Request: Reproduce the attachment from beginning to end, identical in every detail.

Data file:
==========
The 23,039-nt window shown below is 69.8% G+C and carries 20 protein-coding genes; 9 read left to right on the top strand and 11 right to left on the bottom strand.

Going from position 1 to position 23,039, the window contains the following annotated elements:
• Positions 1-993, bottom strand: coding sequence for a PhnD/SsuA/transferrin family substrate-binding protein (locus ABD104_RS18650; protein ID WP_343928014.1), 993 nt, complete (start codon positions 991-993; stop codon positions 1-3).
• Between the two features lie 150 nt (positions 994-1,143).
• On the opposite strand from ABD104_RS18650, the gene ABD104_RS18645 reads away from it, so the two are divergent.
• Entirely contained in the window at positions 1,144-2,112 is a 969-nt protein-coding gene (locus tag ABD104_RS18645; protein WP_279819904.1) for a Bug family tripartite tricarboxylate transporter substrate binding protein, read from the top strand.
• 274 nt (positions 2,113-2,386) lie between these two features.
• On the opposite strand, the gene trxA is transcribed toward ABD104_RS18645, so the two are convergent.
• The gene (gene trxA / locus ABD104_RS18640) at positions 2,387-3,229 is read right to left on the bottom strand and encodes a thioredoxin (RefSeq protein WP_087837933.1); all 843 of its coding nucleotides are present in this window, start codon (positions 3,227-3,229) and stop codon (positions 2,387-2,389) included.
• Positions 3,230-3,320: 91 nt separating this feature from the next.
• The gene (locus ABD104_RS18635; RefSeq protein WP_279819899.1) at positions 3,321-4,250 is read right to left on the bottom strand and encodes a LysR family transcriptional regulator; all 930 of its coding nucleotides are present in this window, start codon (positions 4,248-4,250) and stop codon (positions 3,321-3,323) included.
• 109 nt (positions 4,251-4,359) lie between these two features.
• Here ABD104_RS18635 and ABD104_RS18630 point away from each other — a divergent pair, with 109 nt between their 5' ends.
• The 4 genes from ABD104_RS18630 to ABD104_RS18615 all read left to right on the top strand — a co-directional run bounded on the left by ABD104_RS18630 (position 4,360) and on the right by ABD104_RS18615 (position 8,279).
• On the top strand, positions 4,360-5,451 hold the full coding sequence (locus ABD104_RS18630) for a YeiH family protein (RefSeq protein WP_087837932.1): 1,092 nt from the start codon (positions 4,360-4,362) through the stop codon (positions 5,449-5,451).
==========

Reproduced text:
The 23,039-nt window shown below is 69.8% G+C and carries 20 protein-coding genes; 9 read left to right on the top strand and 11 right to left on the bottom strand.

Going from position 1 to position 23,039, the window contains the following annotated elements:
• Positions 1-993, bottom strand: coding sequence for a PhnD/SsuA/transferrin family substrate-binding protein (locus ABD104_RS18650; protein ID WP_343928014.1), 993 nt, complete (start codon positions 991-993; stop codon positions 1-3).
• Between the two features lie 150 nt (positions 994-1,143).
• On the opposite strand from ABD104_RS18650, the gene ABD104_RS18645 reads away from it, so the two are divergent.
• Entirely contained in the window at positions 1,144-2,112 is a 969-nt protein-coding gene (locus tag ABD104_RS18645; protein WP_279819904.1) for a Bug family tripartite tricarboxylate transporter substrate binding protein, read from the top strand.
• 274 nt (positions 2,113-2,386) lie between these two features.
• On the opposite strand, the gene trxA is transcribed toward ABD104_RS18645, so the two are convergent.
• The gene (gene trxA / locus ABD104_RS18640) at positions 2,387-3,229 is read right to left on the bottom strand and encodes a thioredoxin (RefSeq protein WP_087837933.1); all 843 of its coding nucleotides are present in this window, start codon (positions 3,227-3,229) and stop codon (positions 2,387-2,389) included.
• Positions 3,230-3,320: 91 nt separating this feature from the next.
• The gene (locus ABD104_RS18635; RefSeq protein WP_279819899.1) at positions 3,321-4,250 is read right to left on the bottom strand and encodes a LysR family transcriptional regulator; all 930 of its coding nucleotides are present in this window, start codon (positions 4,248-4,250) and stop codon (positions 3,321-3,323) included.
• 109 nt (positions 4,251-4,359) lie between these two features.
• Here ABD104_RS18635 and ABD104_RS18630 point away from each other — a divergent pair, with 109 nt between their 5' ends.
• The 4 genes from ABD104_RS18630 to ABD104_RS18615 all read left to right on the top strand — a co-directional run bounded on the left by ABD104_RS18630 (position 4,360) and on the right by ABD104_RS18615 (position 8,279).
• On the top strand, positions 4,360-5,451 hold the full coding sequence (locus ABD104_RS18630) for a YeiH family protein (RefSeq protein WP_087837932.1): 1,092 nt from the start codon (positions 4,360-4,362) through the stop codon (positions 5,449-5,451).